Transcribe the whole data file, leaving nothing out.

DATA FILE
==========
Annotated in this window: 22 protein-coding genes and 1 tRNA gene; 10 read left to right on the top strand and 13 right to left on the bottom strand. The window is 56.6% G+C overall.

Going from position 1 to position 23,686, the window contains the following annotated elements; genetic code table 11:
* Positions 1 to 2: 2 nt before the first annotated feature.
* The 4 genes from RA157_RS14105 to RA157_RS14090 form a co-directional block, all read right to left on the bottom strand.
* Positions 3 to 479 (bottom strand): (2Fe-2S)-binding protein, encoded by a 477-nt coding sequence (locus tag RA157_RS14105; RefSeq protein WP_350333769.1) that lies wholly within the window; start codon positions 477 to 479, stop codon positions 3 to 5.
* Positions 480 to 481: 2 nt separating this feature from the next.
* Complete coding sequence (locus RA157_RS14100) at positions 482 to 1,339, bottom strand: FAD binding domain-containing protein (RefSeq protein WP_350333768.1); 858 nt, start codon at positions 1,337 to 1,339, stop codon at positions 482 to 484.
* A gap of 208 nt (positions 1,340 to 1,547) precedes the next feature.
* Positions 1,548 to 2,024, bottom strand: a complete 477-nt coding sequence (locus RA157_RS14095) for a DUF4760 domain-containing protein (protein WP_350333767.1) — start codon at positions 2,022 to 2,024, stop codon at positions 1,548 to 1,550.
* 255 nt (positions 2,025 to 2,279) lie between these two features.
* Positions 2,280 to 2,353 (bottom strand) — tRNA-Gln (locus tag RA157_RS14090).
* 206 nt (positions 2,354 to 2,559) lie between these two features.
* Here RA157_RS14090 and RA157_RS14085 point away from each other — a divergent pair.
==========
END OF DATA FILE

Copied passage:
Annotated in this window: 22 protein-coding genes and 1 tRNA gene; 10 read left to right on the top strand and 13 right to left on the bottom strand. The window is 56.6% G+C overall.

Going from position 1 to position 23,686, the window contains the following annotated elements; genetic code table 11:
* Positions 1 to 2: 2 nt before the first annotated feature.
* The 4 genes from RA157_RS14105 to RA157_RS14090 form a co-directional block, all read right to left on the bottom strand.
* Positions 3 to 479 (bottom strand): (2Fe-2S)-binding protein, encoded by a 477-nt coding sequence (locus tag RA157_RS14105; RefSeq protein WP_350333769.1) that lies wholly within the window; start codon positions 477 to 479, stop codon positions 3 to 5.
* Positions 480 to 481: 2 nt separating this feature from the next.
* Complete coding sequence (locus RA157_RS14100) at positions 482 to 1,339, bottom strand: FAD binding domain-containing protein (RefSeq protein WP_350333768.1); 858 nt, start codon at positions 1,337 to 1,339, stop codon at positions 482 to 484.
* A gap of 208 nt (positions 1,340 to 1,547) precedes the next feature.
* Positions 1,548 to 2,024, bottom strand: a complete 477-nt coding sequence (locus RA157_RS14095) for a DUF4760 domain-containing protein (protein WP_350333767.1) — start codon at positions 2,022 to 2,024, stop codon at positions 1,548 to 1,550.
* 255 nt (positions 2,025 to 2,279) lie between these two features.
* Positions 2,280 to 2,353 (bottom strand) — tRNA-Gln (locus tag RA157_RS14090).
* 206 nt (positions 2,354 to 2,559) lie between these two features.
* Here RA157_RS14090 and RA157_RS14085 point away from each other — a divergent pair.